Love your neighbor

Yesterday at work, I felt love for everyone around me. Friends, strangers, and even those whom I sometime don’t get along with so much. It’s a wonderful feeling.

It was partially a conscious decision—I want to love them. It was also grace.

And the only thing that was strange was how rare it is in my life, and I suspect, the lives of most others, to consciously feel love towards others unconditionally, outside of the safe circles of friends and family.

As a Christian, I remember being told that love isn’t a feeling, but willingness to help, and wanting the best for everyone. While that’s true, I think it’s more a starting point than anything else, or maybe even a cop-out.

Feeling love is possible! It’s fun! Yes, I had some moments of anger and frustration yesterday too, but they popped out of existence in seconds, like bubbles. Love your neighbor. It’s simpler than I thought.

I love you, and I’d love to hear your thoughts on this!

18 thoughts on “Love your neighbor

  1. i had not visited your site in quite some time and how wonderful to open it and read of your love experience. love is a practice, and love is a state of being, as you experienced yesterday. it seems to me you were in your most pure state, one of acceptance of and love for everything around you. this is what it means to be divine. i will look forward to reading more about how this experience unfolds for you. i, too, love this way of being and this place of residence….

  2. Love is definitely the way ahead, if nothing else. Your post awakened the feeling inside of me.

    I’ve spend so much time concerned with other issues in my life recently, I haven’t let my love out that much, to the point where I’d forgotten all about it.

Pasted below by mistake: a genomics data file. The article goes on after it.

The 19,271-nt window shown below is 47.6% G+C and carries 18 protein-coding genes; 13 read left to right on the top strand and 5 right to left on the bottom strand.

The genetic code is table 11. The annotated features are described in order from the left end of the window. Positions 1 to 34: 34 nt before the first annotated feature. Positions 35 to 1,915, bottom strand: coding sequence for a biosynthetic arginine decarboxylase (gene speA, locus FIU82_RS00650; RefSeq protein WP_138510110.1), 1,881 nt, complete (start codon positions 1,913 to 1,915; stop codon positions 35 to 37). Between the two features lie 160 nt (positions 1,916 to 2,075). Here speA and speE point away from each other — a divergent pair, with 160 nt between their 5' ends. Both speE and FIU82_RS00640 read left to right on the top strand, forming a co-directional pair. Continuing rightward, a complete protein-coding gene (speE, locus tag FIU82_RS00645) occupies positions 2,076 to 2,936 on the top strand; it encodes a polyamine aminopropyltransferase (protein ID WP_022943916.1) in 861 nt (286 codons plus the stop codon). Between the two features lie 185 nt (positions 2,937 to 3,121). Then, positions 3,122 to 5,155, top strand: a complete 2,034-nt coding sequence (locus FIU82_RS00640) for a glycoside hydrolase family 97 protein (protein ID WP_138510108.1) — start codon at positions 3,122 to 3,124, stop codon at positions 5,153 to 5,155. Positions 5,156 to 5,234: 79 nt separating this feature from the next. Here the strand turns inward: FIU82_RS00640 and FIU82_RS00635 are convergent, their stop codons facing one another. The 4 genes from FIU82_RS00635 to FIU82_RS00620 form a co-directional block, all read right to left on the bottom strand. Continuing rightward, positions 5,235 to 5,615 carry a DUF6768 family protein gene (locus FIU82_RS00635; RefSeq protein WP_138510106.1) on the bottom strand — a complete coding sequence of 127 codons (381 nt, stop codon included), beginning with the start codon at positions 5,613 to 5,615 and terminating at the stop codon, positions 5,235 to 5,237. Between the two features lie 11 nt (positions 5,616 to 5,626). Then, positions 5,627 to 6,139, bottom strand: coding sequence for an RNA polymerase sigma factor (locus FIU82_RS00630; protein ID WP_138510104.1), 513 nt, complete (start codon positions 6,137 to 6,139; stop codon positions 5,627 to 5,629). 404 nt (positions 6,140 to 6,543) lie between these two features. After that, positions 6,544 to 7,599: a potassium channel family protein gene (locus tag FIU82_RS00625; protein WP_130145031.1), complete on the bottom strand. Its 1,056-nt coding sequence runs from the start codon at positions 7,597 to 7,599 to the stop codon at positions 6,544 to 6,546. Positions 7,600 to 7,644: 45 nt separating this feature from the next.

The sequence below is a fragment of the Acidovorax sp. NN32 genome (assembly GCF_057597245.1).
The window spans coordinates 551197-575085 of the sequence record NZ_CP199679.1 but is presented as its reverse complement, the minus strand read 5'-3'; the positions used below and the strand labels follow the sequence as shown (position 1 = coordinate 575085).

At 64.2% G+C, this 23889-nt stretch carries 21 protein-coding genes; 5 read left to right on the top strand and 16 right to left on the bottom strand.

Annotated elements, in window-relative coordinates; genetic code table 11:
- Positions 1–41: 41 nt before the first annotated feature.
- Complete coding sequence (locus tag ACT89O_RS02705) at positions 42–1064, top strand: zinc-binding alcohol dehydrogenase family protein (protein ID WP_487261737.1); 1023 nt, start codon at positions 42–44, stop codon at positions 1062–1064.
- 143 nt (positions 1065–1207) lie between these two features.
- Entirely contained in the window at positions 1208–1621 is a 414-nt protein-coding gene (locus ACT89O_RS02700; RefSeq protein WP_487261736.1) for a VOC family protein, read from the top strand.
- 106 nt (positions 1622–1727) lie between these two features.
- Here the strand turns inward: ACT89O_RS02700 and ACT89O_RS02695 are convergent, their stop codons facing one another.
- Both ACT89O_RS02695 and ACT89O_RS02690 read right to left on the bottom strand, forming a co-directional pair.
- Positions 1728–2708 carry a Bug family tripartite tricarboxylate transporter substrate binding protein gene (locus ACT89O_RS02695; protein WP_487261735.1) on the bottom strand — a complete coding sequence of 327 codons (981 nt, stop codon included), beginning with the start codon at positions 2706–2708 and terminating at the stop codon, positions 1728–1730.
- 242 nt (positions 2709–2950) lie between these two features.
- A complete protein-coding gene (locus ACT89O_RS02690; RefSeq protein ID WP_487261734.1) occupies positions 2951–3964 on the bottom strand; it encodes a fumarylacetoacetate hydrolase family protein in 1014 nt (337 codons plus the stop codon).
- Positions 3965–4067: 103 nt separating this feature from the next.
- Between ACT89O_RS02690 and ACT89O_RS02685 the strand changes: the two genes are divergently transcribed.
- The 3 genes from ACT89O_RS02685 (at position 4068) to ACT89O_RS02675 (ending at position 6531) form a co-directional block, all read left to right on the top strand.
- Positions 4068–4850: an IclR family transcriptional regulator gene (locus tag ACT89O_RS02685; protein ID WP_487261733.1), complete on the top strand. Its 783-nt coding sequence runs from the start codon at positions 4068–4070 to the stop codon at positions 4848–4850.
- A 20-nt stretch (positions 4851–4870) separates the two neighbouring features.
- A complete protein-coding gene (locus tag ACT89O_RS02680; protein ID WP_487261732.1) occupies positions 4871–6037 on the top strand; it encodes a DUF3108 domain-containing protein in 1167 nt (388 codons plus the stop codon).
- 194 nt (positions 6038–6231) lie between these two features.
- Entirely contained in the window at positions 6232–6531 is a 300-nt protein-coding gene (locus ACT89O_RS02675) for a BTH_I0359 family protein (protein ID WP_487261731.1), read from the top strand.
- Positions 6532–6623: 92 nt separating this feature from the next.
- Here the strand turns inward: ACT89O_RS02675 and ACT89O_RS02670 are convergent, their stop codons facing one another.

3. you wrote “It was partially a conscious decisionI want to love them. It was also grace.”

    it seems to be my experience, and your writing reflects that it may be your experience as well, that my conscious decisions create an opening for a state of grace–i mean that in my sincere, honest struggles toward truth and openness and toward the Spirit, grace opens to me. our choices and efforts to love lead into the grace of love. i can’t do it alone…my efforts are simply that and grace has to come to me but there seems to be twofold work from our end and from God’s end and our sincere efforts become blessed.

  4. Is it grace? Yes. Is it a conscious decision? Yes. In my experience it involves some kind of decision not to oppose the way reality presents itself to you. In not wanting the moment (and the people and events in it) to be different, you experience appreciation for the way things actually are. Not trying to change things, you live naturally from grace.

    Is this one of the core meanings of “surrender” in the Christian tradition? I suspect that it is. In Zen as well, this is a fundamental teaching, though here it is normally spoken of as “non-attachment”. Says Seng-t’san: “Do not search for the truth; only cease to cherish opinions.” Truth manifests itself naturally if you stop trying to force your will on the world. Love and gratitude are some of the components of that Truth.